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Martin Chuzzlewit

《Martin Chuzzlewit》是1994年Wordsworth Classics出版的图书,作者是Charles Dickens。

Charles Dickens (1812-1870), despite an impoverished childhood and little formal education, achieved lasting artistic and popular success with the novels Oliver Twist, David Copperfield, A Tale of Two Cities, and Great Expectations, all of which were originally published in serial form.

Patricia Ingham is a Fellow of St. Anne's College, Reader in English, and The Times Lecturer in English Language at Oxford University.

Wordsworth Classics covers a huge list of beloved works of literature in English and translations. This growing series is rigorously updated, with scholarly introductions and notes added to new titles.


"An exquisite delight . . . A consummate work of art. . . . New York society and customs in the seventies are described with an accuracy that is almost uncanny; to read these pages is to live again . . . The love scenes between [Newland] and Ellen are wonderful in their terrible, inarticulate passion; it is curious how much more real they are than the unrestrained detailed descriptions thought by so many writers to be 'realism' . . . So little is said, so little is done, yet one feels the infinite passion in the finite hearts that burn. . . . The appearance of such a book as THE AGE OF INNOCENCE by an American is a matter for public rejoicing. It is one of the best novels of the twentieth century and looks like a permanent addition to literature."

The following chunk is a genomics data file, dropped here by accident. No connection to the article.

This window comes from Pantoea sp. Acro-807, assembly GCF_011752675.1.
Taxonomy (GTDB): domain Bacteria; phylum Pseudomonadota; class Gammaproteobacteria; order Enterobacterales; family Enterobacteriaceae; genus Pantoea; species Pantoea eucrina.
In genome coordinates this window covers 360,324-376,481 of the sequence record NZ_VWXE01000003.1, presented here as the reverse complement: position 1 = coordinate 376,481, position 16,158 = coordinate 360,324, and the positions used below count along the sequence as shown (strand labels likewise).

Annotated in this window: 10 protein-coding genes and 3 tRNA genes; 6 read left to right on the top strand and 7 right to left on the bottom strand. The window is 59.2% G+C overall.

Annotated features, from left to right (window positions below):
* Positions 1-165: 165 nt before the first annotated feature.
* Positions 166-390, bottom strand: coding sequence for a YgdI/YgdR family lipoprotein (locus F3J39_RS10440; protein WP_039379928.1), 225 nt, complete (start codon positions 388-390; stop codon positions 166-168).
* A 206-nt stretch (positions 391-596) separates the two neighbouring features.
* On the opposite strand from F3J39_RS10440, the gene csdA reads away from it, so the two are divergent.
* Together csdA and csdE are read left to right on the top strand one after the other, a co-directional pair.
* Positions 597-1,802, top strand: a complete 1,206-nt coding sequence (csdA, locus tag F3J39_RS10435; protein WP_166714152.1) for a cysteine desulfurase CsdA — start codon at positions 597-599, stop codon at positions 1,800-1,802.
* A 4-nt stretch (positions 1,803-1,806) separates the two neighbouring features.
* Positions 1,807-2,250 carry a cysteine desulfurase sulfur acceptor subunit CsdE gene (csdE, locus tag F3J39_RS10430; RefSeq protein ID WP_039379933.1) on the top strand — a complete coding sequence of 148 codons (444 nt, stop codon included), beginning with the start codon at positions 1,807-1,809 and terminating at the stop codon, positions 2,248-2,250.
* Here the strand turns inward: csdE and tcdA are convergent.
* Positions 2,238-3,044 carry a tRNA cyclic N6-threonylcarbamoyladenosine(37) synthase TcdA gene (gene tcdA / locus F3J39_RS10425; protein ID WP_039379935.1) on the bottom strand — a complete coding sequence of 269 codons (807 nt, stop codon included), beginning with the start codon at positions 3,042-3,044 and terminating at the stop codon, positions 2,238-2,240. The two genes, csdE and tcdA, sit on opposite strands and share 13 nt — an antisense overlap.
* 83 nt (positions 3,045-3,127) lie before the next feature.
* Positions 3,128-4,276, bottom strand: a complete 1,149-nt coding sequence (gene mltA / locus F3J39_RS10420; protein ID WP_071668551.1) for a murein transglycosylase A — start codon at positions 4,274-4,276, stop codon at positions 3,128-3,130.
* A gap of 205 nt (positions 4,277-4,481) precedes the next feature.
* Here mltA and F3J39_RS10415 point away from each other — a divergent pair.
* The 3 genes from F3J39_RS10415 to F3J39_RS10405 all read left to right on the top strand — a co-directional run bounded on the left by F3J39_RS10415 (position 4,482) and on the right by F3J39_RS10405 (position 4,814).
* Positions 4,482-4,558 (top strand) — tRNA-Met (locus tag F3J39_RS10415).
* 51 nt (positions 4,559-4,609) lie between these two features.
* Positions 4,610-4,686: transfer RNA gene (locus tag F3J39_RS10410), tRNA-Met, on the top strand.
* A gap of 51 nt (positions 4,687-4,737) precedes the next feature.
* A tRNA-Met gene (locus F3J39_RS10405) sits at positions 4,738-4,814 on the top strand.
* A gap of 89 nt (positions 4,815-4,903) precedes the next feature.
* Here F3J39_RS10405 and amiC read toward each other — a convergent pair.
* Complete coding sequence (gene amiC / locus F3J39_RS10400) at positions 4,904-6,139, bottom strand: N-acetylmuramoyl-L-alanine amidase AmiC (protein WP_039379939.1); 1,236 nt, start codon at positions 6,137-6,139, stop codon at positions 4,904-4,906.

--The New York Times Book Review

October 17, 1920

"THE AGE OF INNOCENCE is a masterly achievement. In lonely contrast to almost all the novelists who write about fashionable New York, [Wharton] knows her world. . . . [Her] triumph is that she had described these rites and surfaces and burdens as familiarly as if she loved them and as lucidly as if she hated them."

--The Nation, November 3, 1920

"Mrs. Wharton opens to life a free and swinging door . . . The 'best people' are, after all, a trite subject for the analyst, but in this novel Mrs. Wharton has shown them to be, for her, a superb subject. She has made of them a clear, composed, rounded work of art . . . She has preserved a given period in her amber--a pale, pure amber that has living light."

--The New Republic, November 17, 1920

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